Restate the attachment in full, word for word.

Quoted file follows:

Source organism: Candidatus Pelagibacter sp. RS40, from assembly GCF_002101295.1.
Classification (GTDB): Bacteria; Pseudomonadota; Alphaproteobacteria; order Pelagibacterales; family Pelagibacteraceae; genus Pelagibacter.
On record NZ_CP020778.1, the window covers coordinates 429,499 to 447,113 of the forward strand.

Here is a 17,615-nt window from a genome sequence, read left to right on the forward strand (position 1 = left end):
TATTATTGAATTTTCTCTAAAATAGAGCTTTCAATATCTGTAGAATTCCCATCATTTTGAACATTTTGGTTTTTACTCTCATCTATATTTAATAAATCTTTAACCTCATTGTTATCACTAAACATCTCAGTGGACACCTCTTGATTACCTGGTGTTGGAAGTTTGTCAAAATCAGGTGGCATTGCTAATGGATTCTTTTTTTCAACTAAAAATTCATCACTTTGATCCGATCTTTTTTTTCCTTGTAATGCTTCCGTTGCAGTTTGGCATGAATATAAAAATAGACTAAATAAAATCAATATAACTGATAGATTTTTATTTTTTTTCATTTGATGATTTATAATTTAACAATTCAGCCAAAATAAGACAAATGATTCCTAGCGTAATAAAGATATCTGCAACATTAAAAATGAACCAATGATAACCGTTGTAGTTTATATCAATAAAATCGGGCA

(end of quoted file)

Source organism: Candidatus Pelagibacter sp. RS40, from assembly GCF_002101295.1.
Classification (GTDB): Bacteria; Pseudomonadota; Alphaproteobacteria; order Pelagibacterales; family Pelagibacteraceae; genus Pelagibacter.
On record NZ_CP020778.1, the window covers coordinates 429,499 to 447,113 of the forward strand.

Here is a 17,615-nt window from a genome sequence, read left to right on the forward strand (position 1 = left end):
TATTATTGAATTTTCTCTAAAATAGAGCTTTCAATATCTGTAGAATTCCCATCATTTTGAACATTTTGGTTTTTACTCTCATCTATATTTAATAAATCTTTAACCTCATTGTTATCACTAAACATCTCAGTGGACACCTCTTGATTACCTGGTGTTGGAAGTTTGTCAAAATCAGGTGGCATTGCTAATGGATTCTTTTTTTCAACTAAAAATTCATCACTTTGATCCGATCTTTTTTTTCCTTGTAATGCTTCCGTTGCAGTTTGGCATGAATATAAAAATAGACTAAATAAAATCAATATAACTGATAGATTTTTATTTTTTTTCATTTGATGATTTATAATTTAACAATTCAGCCAAAATAAGACAAATGATTCCTAGCGTAATAAAGATATCTGCAACATTAAAAATGAACCAATGATAACCGTTGTAGTTTATATCAATAAAATCGGGCA